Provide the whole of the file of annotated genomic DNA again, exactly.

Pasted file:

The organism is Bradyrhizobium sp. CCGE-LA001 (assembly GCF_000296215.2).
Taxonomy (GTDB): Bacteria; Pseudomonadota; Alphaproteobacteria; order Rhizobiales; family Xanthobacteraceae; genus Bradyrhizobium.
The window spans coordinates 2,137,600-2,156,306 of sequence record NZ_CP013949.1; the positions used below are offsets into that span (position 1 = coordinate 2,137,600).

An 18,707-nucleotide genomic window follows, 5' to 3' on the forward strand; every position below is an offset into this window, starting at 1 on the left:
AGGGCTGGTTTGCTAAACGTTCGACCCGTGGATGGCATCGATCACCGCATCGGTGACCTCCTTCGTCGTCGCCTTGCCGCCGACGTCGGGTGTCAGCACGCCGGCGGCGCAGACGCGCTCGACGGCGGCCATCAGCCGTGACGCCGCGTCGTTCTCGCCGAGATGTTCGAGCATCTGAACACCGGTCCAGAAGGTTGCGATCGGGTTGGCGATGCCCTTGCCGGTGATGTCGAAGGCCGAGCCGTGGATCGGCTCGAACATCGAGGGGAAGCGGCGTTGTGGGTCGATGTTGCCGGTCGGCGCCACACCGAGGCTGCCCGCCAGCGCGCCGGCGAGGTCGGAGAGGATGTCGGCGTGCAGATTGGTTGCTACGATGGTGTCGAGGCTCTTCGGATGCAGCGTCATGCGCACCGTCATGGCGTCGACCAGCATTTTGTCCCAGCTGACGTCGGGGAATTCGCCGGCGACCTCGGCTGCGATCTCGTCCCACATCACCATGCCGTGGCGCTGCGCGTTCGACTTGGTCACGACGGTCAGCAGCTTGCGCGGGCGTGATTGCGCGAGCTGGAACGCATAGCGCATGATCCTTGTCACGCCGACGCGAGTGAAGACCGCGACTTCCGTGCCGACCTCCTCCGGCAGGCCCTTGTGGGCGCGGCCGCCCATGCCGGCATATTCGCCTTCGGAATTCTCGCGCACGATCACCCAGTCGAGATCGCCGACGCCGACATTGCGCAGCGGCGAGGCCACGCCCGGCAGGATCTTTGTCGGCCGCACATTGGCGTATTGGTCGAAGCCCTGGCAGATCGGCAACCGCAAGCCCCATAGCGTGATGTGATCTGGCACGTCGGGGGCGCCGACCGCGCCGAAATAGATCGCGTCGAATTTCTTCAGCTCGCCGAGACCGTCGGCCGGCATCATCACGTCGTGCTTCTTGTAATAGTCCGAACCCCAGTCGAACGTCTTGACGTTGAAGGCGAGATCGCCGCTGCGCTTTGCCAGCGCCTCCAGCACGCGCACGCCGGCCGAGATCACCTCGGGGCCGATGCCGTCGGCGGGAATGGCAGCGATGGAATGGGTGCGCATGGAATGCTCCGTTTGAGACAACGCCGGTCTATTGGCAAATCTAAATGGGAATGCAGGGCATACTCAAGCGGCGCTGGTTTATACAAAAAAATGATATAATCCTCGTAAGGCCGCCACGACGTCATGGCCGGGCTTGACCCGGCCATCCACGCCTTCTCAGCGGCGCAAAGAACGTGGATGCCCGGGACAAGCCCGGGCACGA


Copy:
The organism is Bradyrhizobium sp. CCGE-LA001 (assembly GCF_000296215.2).
Taxonomy (GTDB): Bacteria; Pseudomonadota; Alphaproteobacteria; order Rhizobiales; family Xanthobacteraceae; genus Bradyrhizobium.
The window spans coordinates 2,137,600-2,156,306 of sequence record NZ_CP013949.1; the positions used below are offsets into that span (position 1 = coordinate 2,137,600).

An 18,707-nucleotide genomic window follows, 5' to 3' on the forward strand; every position below is an offset into this window, starting at 1 on the left:
AGGGCTGGTTTGCTAAACGTTCGACCCGTGGATGGCATCGATCACCGCATCGGTGACCTCCTTCGTCGTCGCCTTGCCGCCGACGTCGGGTGTCAGCACGCCGGCGGCGCAGACGCGCTCGACGGCGGCCATCAGCCGTGACGCCGCGTCGTTCTCGCCGAGATGTTCGAGCATCTGAACACCGGTCCAGAAGGTTGCGATCGGGTTGGCGATGCCCTTGCCGGTGATGTCGAAGGCCGAGCCGTGGATCGGCTCGAACATCGAGGGGAAGCGGCGTTGTGGGTCGATGTTGCCGGTCGGCGCCACACCGAGGCTGCCCGCCAGCGCGCCGGCGAGGTCGGAGAGGATGTCGGCGTGCAGATTGGTTGCTACGATGGTGTCGAGGCTCTTCGGATGCAGCGTCATGCGCACCGTCATGGCGTCGACCAGCATTTTGTCCCAGCTGACGTCGGGGAATTCGCCGGCGACCTCGGCTGCGATCTCGTCCCACATCACCATGCCGTGGCGCTGCGCGTTCGACTTGGTCACGACGGTCAGCAGCTTGCGCGGGCGTGATTGCGCGAGCTGGAACGCATAGCGCATGATCCTTGTCACGCCGACGCGAGTGAAGACCGCGACTTCCGTGCCGACCTCCTCCGGCAGGCCCTTGTGGGCGCGGCCGCCCATGCCGGCATATTCGCCTTCGGAATTCTCGCGCACGATCACCCAGTCGAGATCGCCGACGCCGACATTGCGCAGCGGCGAGGCCACGCCCGGCAGGATCTTTGTCGGCCGCACATTGGCGTATTGGTCGAAGCCCTGGCAGATCGGCAACCGCAAGCCCCATAGCGTGATGTGATCTGGCACGTCGGGGGCGCCGACCGCGCCGAAATAGATCGCGTCGAATTTCTTCAGCTCGCCGAGACCGTCGGCCGGCATCATCACGTCGTGCTTCTTGTAATAGTCCGAACCCCAGTCGAACGTCTTGACGTTGAAGGCGAGATCGCCGCTGCGCTTTGCCAGCGCCTCCAGCACGCGCACGCCGGCCGAGATCACCTCGGGGCCGATGCCGTCGGCGGGAATGGCAGCGATGGAATGGGTGCGCATGGAATGCTCCGTTTGAGACAACGCCGGTCTATTGGCAAATCTAAATGGGAATGCAGGGCATACTCAAGCGGCGCTGGTTTATACAAAAAAATGATATAATCCTCGTAAGGCCGCCACGACGTCATGGCCGGGCTTGACCCGGCCATCCACGCCTTCTCAGCGGCGCAAAGAACGTGGATGCCCGGGACAAGCCCGGGCACGA